I enjoyed Henning Mankell’s first Kurt Wallander novel, Faceless Killers, for its realism and gimmick-free protagonist. So, when I was having a tough week at work that put me in the mood for some absorbing crime fiction, I happily picked up The Dogs of Riga. Unfortunately, everything that the first book got right, its follow-up gets wrong.
Faceless Killers was a straightforward procedural in which an everyman detective conducted solid po-lice work to catch a couple of murderers. The Dogs of Riga is, essentially, Kurt Wallander vs. a communist regime. If that sounds like a bit of a change in scale, it doesn’t make much more sense once you read the book.
Two bodies wash up in a lifeboat near the small but conveniently crime-ridden town of Ystad. Wallander investigates. A Latvian police officer gets involved. The case is closed. The Latvian police officer returns home, and is murdered. For some reason, Wallander is flown to the former-soviet country to assist with the investigation. And then, somehow, he becomes the only hope of the anti-soviet Latvian resistance. Scattered throughout the book are the explanations for how this sting of events ties together, but I think it was all too unlikely for my brain to bother absorbing.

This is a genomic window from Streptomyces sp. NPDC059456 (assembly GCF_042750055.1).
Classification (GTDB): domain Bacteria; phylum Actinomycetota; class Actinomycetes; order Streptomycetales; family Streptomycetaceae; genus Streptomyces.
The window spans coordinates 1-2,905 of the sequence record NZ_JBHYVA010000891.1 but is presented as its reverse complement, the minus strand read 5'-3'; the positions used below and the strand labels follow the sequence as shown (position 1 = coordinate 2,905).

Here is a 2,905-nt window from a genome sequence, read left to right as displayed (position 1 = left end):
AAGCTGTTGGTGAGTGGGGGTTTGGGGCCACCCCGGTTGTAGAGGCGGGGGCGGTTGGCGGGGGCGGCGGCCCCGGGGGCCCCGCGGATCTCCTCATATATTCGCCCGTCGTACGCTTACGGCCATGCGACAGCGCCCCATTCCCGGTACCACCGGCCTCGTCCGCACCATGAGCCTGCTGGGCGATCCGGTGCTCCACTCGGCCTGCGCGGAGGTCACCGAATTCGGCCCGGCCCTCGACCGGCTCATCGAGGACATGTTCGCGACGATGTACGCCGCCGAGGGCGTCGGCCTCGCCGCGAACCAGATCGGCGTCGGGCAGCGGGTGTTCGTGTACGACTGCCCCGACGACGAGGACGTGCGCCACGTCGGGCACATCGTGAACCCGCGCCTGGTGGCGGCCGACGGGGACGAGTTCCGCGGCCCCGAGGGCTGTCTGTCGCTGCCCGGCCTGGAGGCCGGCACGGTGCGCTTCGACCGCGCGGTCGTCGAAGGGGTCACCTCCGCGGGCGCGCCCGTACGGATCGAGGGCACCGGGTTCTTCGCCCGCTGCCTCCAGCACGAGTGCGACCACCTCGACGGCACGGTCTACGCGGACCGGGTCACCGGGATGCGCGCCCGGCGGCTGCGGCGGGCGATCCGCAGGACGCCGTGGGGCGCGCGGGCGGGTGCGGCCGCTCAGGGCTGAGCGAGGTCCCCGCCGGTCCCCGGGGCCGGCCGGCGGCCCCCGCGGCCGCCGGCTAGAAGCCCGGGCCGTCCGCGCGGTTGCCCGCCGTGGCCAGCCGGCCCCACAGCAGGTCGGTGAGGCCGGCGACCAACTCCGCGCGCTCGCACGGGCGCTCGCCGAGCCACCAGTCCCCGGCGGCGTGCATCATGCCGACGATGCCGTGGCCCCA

The character of Wallander, too, almost becomes a parody of himself. Where previously I found his lack of gimmickry refreshing, in this outing, Mankell seems intent on making his very ordinariness his gimmick. I like that Wallander is a fat, quasi-alcoholic who’s unlucky in love. But does he have to have a boil on his butt, too? Does he have to get violent diarrhoea during a climactic scene? Mankell reminds us of the detective’s fallibility so often that it begins to feel forced.
Couple these flaws with a very slow moving plot and frequent summaries of previous events, and you’ve got a very mediocre thriller. I respect that Mankell tries to address the social issues of the day, but this was just too much of a reach. That being said, I’ll probably give the author another go. Mostly because my wife really likes him.